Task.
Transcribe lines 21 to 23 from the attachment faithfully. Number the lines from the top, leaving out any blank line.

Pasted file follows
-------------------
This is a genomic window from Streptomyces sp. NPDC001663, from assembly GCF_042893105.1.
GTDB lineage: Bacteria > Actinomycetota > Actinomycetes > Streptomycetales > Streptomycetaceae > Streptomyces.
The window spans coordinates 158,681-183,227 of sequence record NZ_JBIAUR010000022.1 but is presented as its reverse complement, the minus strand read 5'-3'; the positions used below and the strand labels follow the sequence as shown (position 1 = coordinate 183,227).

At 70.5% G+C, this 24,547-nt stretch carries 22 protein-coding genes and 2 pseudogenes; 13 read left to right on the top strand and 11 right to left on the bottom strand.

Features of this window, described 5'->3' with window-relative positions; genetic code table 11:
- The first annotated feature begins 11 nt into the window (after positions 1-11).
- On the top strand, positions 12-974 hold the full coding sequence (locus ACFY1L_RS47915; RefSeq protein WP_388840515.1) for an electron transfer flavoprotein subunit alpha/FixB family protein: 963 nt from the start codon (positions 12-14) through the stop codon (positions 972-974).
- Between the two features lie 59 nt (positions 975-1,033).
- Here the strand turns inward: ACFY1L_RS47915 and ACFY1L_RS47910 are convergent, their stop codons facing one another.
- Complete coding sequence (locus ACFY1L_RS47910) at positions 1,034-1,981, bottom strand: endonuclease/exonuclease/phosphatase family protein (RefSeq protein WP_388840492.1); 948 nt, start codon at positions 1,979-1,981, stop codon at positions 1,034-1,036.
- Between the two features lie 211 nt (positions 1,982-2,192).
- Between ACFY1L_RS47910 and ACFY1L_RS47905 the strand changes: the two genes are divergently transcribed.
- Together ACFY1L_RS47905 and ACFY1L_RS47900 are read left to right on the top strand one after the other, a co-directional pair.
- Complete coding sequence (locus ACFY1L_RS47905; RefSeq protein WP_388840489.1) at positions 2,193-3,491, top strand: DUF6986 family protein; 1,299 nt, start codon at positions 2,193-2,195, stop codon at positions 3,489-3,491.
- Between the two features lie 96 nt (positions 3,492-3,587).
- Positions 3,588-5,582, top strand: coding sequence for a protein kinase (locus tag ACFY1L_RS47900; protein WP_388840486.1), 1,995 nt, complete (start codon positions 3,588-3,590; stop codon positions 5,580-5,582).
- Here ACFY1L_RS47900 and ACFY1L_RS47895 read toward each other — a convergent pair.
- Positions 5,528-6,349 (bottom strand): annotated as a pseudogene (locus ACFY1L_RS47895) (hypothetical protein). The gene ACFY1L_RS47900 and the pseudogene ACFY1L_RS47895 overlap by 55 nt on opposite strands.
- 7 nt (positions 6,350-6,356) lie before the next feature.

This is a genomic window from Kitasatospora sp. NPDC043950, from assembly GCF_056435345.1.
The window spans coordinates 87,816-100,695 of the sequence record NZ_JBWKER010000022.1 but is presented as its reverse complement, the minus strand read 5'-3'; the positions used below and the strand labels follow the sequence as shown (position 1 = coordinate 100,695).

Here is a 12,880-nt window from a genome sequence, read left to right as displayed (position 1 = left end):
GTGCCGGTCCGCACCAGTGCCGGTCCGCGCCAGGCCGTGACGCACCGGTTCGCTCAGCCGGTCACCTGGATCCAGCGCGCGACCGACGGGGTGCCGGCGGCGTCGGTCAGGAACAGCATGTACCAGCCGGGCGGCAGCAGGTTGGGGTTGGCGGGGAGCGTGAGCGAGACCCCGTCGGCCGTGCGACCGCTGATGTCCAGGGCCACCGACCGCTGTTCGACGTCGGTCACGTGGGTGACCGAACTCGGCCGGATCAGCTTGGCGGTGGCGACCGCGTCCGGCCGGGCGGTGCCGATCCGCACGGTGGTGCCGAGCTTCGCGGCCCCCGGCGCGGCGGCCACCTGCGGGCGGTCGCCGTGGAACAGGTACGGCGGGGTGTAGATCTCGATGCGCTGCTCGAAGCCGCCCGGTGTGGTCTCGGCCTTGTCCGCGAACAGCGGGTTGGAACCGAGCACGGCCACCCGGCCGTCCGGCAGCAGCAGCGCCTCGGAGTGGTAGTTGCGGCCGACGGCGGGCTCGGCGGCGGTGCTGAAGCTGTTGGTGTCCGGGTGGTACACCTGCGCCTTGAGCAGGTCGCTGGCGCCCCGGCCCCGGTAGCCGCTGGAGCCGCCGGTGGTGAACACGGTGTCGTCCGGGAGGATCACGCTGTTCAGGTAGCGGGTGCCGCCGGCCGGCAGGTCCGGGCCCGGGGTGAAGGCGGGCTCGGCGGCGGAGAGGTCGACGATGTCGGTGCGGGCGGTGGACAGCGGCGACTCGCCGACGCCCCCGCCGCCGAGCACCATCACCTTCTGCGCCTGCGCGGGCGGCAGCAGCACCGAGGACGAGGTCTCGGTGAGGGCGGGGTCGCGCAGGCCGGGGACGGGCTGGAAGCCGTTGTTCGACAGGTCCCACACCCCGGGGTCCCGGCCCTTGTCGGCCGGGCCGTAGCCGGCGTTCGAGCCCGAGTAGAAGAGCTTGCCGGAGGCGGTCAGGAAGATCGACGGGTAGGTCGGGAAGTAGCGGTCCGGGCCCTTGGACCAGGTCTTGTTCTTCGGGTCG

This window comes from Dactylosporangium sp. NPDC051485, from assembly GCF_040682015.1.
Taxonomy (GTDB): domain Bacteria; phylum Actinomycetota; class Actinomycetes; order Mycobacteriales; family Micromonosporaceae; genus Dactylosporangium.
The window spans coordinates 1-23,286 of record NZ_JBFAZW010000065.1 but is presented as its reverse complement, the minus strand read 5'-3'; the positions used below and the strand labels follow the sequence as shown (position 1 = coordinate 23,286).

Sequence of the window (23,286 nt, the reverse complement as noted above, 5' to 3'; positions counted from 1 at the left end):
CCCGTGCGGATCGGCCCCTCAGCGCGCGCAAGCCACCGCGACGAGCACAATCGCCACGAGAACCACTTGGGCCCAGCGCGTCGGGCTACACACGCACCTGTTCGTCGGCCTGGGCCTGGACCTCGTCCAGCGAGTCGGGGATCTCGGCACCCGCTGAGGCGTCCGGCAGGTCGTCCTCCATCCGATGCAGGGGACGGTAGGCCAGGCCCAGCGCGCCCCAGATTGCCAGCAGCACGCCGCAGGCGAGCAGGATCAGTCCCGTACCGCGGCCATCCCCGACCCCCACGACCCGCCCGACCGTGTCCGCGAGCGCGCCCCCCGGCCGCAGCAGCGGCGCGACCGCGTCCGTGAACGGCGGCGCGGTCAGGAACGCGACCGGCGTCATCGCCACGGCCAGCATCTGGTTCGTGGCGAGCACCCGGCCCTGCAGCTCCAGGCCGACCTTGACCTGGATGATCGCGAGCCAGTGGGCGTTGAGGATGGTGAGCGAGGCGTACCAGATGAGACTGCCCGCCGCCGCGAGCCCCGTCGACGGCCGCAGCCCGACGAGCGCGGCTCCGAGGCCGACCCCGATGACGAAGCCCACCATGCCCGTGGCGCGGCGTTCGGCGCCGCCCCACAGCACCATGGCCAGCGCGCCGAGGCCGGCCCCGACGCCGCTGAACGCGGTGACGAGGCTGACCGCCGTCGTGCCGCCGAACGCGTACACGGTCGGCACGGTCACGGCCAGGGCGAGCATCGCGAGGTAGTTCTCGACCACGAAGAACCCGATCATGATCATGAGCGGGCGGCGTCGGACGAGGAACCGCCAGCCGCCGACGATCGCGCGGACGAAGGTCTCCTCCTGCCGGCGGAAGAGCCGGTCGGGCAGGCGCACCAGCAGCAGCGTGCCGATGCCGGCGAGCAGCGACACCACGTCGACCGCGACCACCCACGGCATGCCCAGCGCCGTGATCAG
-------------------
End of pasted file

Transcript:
The window spans coordinates 87,816-100,695 of the sequence record NZ_JBWKER010000022.1 but is presented as its reverse complement, the minus strand read 5'-3'; the positions used below and the strand labels follow the sequence as shown (position 1 = coordinate 100,695).

Here is a 12,880-nt window from a genome sequence, read left to right as displayed (position 1 = left end):
GTGCCGGTCCGCACCAGTGCCGGTCCGCGCCAGGCCGTGACGCACCGGTTCGCTCAGCCGGTCACCTGGATCCAGCGCGCGACCGACGGGGTGCCGGCGGCGTCGGTCAGGAACAGCATGTACCAGCCGGGCGGCAGCAGGTTGGGGTTGGCGGGGAGCGTGAGCGAGACCCCGTCGGCCGTGCGACCGCTGATGTCCAGGGCCACCGACCGCTGTTCGACGTCGGTCACGTGGGTGACCGAACTCGGCCGGATCAGCTTGGCGGTGGCGACCGCGTCCGGCCGGGCGGTGCCGATCCGCACGGTGGTGCCGAGCTTCGCGGCCCCCGGCGCGGCGGCCACCTGCGGGCGGTCGCCGTGGAACAGGTACGGCGGGGTGTAGATCTCGATGCGCTGCTCGAAGCCGCCCGGTGTGGTCTCGGCCTTGTCCGCGAACAGCGGGTTGGAACCGAGCACGGCCACCCGGCCGTCCGGCAGCAGCAGCGCCTCGGAGTGGTAGTTGCGGCCGACGGCGGGCTCGGCGGCGGTGCTGAAGCTGTTGGTGTCCGGGTGGTACACCTGCGCCTTGAGCAGGTCGCTGGCGCCCCGGCCCCGGTAGCCGCTGGAGCCGCCGGTGGTGAACACGGTGTCGTCCGGGAGGATCACGCTGTTCAGGTAGCGGGTGCCGCCGGCCGGCAGGTCCGGGCCCGGGGTGAAGGCGGGCTCGGCGGCGGAGAGGTCGACGATGTCGGTGCGGGCGGTGGACAGCGGCGACTCGCCGACGCCCCCGCCGCCGAGCACCATCACCTTCTGCGCCTGCGCGGGCGGCAGCAGCACCGAGGACGAGGTCTCGGTGAGGGCGGGGTCGCGCAGGCCGGGGACGGGCTGGAAGCCGTTGTTCGACAGGTCCCACACCCCGGGGTCCCGGCCCTTGTCGGCCGGGCCGTAGCCGGCGTTCGAGCCCGAGTAGAAGAGCTTGCCGGAGGCGGTCAGGAAGATCGACGGGTAGGTCGGGAAGTAGCGGTCCGGGCCCTTGGACCAGGTCTTGTTCTTCGGGTCG